You work for me, Computer.

By Brandon Bloom

Code Density

I’ve heard from many folks who have had difficulty learning functional programming. In attempting to complete seemingly simple tasks, even the most experienced imperative and object oriented programmers fall flat on their faces when first attempting to program in a functional style. Yet, experienced functional programmers rave about their productivity and their small, beautiful codebases. Are these functional programmers simply that much smarter? Or is there some other force at work?

Even in a familiar language, a small, but powerful library might be described as “write-only code” by those who do not grok the fundamental ideas. Powerful ideas produce powerful programs, but powerful programs don’t always shed light on their underlying powerful ideas. Functional programming is a powerful idea.

A lot of businesses just need somebody to bang out some pretty vanilla solutions to some pretty vanilla problems. If you’re in one of these businesses (and most of us are), then your team’s resident curmudgeon is right: Clever is not a good thing. Familiar and understood beats simple and powerful ideas every time.

However, if you’re looking to up your game; If you want to tackle bigger problems, you need more powerful tools. If you’ve tried to read some Lisp or ML or Haskell, but found your head swimming; If you’ve tried to fight your way through Project Euler with an unfamiliar language, but got stumped by tasks you aced in freshman year; Don’t panic. There’s a good explanation for why these things seem harder. Those functional programmers really aren’t smarter than you. They’re just a little more persistent.

The key issue is one of code density. Powerful ideas can succinctly express solutions to tough problems. The problem isn’t necessarily any easier, nor is expressing the solution necessarily any more difficult. There is simply more meaning per line of code, so reading and writing each line of code takes proportionally longer. If you’ve jumped into a 100,000+ lines-of-code Java project and found your way around like a champ, you shouldn’t feel ashamed by jumping into a 10,000 line Clojure project and being horribly lost. Those 10,000 lines of code might take you five times as long to read per line. These numbers are only backed by anecdotal evidence, but that’s a hypothetical 50% reduction in total code reading time!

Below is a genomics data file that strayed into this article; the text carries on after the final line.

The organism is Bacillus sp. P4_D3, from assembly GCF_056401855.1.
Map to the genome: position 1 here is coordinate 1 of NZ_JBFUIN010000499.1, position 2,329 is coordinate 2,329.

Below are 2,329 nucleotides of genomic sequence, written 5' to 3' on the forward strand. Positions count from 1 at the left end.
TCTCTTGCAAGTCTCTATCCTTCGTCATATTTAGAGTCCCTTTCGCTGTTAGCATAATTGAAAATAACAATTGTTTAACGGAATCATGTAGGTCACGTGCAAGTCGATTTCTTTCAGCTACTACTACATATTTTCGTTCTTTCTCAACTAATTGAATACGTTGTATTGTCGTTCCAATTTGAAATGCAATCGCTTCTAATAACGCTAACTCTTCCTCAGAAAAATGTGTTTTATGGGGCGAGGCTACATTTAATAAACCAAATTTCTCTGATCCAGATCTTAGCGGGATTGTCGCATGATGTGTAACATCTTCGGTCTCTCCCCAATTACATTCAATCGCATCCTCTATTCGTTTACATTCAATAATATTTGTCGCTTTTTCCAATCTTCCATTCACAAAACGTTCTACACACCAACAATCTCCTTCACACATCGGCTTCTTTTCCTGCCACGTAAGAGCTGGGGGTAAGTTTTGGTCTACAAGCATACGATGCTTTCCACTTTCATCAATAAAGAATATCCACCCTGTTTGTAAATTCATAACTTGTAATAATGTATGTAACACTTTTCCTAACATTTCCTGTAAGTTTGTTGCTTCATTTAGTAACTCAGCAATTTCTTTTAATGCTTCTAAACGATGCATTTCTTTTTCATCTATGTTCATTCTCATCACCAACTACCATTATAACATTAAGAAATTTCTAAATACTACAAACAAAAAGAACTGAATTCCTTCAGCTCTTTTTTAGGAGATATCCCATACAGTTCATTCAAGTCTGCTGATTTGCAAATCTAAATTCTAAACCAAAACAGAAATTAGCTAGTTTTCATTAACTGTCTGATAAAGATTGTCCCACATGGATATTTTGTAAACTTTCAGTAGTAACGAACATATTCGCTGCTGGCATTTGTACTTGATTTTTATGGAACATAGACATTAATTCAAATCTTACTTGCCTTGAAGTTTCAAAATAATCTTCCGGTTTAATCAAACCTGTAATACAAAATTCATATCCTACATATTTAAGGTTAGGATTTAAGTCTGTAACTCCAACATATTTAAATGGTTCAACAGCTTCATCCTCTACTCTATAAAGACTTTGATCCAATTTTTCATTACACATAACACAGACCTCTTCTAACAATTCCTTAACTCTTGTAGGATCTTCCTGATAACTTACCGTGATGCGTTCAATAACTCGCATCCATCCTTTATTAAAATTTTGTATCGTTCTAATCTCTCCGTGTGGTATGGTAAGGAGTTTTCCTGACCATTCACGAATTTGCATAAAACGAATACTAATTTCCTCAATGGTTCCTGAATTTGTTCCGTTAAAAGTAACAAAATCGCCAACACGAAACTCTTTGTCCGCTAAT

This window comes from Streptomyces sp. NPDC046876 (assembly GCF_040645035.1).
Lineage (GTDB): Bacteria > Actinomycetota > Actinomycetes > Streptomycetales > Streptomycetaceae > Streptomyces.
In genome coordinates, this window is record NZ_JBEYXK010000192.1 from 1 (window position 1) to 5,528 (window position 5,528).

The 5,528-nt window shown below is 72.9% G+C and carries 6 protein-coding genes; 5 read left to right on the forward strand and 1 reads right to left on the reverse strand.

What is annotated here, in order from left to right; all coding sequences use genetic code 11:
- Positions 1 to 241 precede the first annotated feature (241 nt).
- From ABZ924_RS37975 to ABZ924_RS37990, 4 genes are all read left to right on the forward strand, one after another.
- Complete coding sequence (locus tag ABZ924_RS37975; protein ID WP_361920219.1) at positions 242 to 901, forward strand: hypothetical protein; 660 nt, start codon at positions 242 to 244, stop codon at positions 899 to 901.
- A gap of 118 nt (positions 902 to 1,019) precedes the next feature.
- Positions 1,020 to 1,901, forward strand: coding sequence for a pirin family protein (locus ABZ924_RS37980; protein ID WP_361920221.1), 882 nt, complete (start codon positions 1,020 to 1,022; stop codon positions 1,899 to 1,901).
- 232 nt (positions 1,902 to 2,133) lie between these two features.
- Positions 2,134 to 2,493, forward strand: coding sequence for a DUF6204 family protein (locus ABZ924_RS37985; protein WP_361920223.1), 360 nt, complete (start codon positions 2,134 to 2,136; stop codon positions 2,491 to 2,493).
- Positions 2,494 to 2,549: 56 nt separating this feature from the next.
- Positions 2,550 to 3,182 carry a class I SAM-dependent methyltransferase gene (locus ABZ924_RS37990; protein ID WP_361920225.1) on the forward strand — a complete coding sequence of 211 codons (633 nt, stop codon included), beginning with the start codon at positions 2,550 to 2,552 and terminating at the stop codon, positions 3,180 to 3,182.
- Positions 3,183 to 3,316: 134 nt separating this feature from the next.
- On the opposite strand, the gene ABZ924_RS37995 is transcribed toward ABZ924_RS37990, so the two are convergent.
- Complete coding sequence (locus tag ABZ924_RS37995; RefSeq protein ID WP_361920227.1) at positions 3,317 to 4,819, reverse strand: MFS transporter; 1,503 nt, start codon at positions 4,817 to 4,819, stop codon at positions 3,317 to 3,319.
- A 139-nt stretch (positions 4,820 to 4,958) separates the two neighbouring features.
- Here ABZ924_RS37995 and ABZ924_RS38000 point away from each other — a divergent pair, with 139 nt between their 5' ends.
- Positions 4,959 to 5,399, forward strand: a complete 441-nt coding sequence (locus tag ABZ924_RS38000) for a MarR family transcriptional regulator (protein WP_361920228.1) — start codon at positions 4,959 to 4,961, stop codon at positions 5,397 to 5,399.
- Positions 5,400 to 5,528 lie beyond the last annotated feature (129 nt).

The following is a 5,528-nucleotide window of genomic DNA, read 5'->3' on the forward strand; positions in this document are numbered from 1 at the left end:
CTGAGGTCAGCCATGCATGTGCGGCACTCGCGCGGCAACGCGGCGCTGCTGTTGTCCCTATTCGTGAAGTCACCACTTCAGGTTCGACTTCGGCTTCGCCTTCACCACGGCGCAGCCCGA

When you start writing some object-oriented code, you spend a bunch of time creating classes and defining the shape of your domain. There is some delay between when you begin typing and when you run head first into the problem at hand. During that delay, you have a lot of time to think about the problem. While you’re fingers are hard at work, your mind is too. Your brain needs time for solutions to bake. If you encounter the hard problems as soon as you start typing, you need to walk away from your desk!

Functional programming is a particularly compelling powerful idea because it captures the essence of a lot of computational problems. There is a great deal of complexity that is hidden away in mutable state, implicit context, and abstract interfaces. If you’re used to the constant drip of progress afforded by stitching together class hierarchies, you suffer immediate withdrawals when faced with all of the hidden moving parts laid bare in an individual function’s signature. Suddenly, you need to solve many more problems at once, but you’ve become accustom to having those problems spread out across a wider cross-section of your program.

It takes longer to get started with a powerful idea because you must first understand and internalize that powerful idea. Take a deep breath, lean back in your chair, close your eyes, and think through the problem. Untangle the mess in your head, maybe explore a bit in the REPL, then come back and try the problem again. You might find that you spend half as much time thinking as you used to spend typing.